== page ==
After a frustrating 2020-21 season in which he missed all but three games through injury, Ondřej Kaše made a nice comeback last season. The 26-year-old right winger is proving to be a valuable Swiss Army knife-type center six – he can score (14 goals and 27 points in 50 games), take penalties and offer transitional help with his track record as a zone generator.

Kaše’s health remains the greatest risk. He has endured multiple head injuries and only fought once in his career for 60+ games in a season. The talent is there, but knowing the health concerns, how much will a team do?

Ilya Samsonov

Injuries and inconsistencies eroded Samsonov’s time with the Capitals, who eventually decided it was time to move on.

Samsonov doesn’t have a great NHL track record, having only a .903 save percentage in 94 career games. Still, he’s tall, athletic, has good pedigree as number 22 in 2015, and is still quite young at 25. Samsonov can see a fellow UFA player like Jack Campbell as proof of concept for a highly acclaimed goalkeeper who gets a little lost can get his career back on track.

Samsonov could be an interesting upside bet as No. 2, especially considering how many teams are looking for help in the goalkeeping market.

Victor Mete

Mete was once an analytics darling, posting strong results from Montreal’s third pair. However, he fell out of favor in Quebec and was unable to increase his stocks in the nation’s capital, where he campaigned largely for the senators.

A fresh start, however, could help the smooth-running undersized puck mover find the kind of consistent, positive form that has made him a solid two-way presence with the Canadiens.

The key to Mete is figuring out if he’s misunderstood and underappreciated, or if he was a product of a strong Montreal system. Some would argue that because he is stereotypical for his smaller stature, teams only view him as a puck mover with limited offensive advantage, overlooking his usually strong two-way numbers. Others would say his work off the puck is really a concern and that his positive underlying results are overstated and the result of a favorable environment in Montreal where many defenders have had good numbers.

We’ll have to wait and see which camp is right, but for now Mete remains an intriguing depth option for a club looking to add mobility and puck movement skills.

Nicolas Aube Kubel

After plying his trade for portions of four seasons with the minors, Aube-Kubel finally broke through as a everyday NHLer for the Flyers in the 2019-20 season. He was an instant hit, offering secondary scoring, strong defensive stat and a non-stop engine. Aube-Kubel ran into trouble with penalty shootouts in 2020/21 which eroded the confidence he had built and that year he was dealt to the Colorado Avalanche.

The 26-year-old right winger is spirited, fast and an excellent forechecker. He has scored 11 goals and his ability to retrieve the puck has resulted in positive two-way play driving results. Aube-Kubel doesn’t kill penalties and he can be inconsistent, but he would be worth a throw if he’s a fourth line contributor who can step up to the third line in a pinch for teams playing a quick forecheck style.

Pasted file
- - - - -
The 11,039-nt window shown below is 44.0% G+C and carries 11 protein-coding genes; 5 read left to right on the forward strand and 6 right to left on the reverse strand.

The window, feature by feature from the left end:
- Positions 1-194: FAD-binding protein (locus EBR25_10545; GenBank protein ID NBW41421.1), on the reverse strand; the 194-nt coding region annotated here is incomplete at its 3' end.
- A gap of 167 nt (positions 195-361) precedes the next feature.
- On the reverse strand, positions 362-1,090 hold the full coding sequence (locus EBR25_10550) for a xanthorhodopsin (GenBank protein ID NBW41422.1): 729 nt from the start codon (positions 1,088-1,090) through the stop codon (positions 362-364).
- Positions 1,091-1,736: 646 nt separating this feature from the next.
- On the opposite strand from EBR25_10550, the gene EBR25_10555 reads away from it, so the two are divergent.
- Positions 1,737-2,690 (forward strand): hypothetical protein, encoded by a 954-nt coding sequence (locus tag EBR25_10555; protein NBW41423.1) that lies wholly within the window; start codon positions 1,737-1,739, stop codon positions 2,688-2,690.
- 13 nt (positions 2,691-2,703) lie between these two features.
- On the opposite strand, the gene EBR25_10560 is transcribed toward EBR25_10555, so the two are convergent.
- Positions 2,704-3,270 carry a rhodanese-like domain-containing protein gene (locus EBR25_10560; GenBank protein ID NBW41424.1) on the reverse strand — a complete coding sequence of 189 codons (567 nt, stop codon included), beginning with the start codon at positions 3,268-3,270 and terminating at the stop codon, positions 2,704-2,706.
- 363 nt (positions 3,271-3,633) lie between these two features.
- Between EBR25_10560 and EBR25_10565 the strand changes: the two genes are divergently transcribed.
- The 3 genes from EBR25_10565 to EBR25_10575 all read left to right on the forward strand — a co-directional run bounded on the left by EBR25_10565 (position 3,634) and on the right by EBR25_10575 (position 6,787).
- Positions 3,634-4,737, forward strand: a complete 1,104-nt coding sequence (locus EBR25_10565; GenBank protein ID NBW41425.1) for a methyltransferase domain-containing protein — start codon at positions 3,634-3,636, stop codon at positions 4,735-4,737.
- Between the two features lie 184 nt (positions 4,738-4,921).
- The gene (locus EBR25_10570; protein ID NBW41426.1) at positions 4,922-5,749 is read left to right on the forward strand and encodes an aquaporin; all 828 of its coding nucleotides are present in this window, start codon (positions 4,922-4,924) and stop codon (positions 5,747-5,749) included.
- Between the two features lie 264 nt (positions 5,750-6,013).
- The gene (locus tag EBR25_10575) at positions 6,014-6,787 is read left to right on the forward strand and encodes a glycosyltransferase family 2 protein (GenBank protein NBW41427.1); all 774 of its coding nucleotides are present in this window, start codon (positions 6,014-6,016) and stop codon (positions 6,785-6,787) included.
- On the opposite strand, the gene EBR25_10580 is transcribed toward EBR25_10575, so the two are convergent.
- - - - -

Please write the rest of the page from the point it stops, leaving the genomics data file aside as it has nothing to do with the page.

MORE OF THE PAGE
Jonathan Dahlen

Dahlen can score and offers real potential, but there are flaws in his game that make fit a big key.

The Sharks rookie came out of goal on a heater and had eight goals and 14 points in 26 games through mid-December. From there, he suffered multiple injuries, including upper body discomfort and a concussion, and was placed on the COVID-19 protocol twice. He could never find his groove again, scoring just eight points in 34 games as of January 1 and also being a healthy scratch. He finished the season with 12 goals and 22 points in 61 games.

Dahlen shines downstairs and can finish, but he’s slow, undersized and not the most reliable two-way player. Is he the kind of tweener who is talented but not quite skilled enough to play a consistent role in the middle of the six, and who’s too one-dimensional to add value further down the lineup? Or were his struggles in the second half mostly the result of injuries he can get over?

The 24-year-old is still young enough to make a move so he could be worth a gamble for a recovery club that has open roster spots that offer opportunity.

Ryan Donato

Think of Donato as a downgraded version of Kubalik. He has a great shot that allows him to score goals in bunches, but is a polarizing player due to his one-dimensional profile. Donato scored 16 goals and 31 points in 74 games last season for an offense-starved Seattle Kraken roster. He’s not driving the game, has holes in his defensive game, is a bit undersized and needs protection due to these factors.

Despite all of these shortcomings, Donato’s ability to score efficiently cannot be denied – as of the 2019-20 season, he ranks 56th among all NHL forwards for his/her individual goals per 60 minutes.

Donato could be a worthwhile addition in a prescribed role where he can play a protected bottom six minutes on a score line while receiving power play replays.

Honorable Mentions: Brett Howden, Sam Steel, Kale Clague, Adam Gaudette, Matthew Highmore, Kevin Stenlund, Rem Pitlick, Daniel Sprong, Dennis Cholowski

With files by Thomas Drance

(Photo by Dylan Strome: Stan Szeto / USA Today)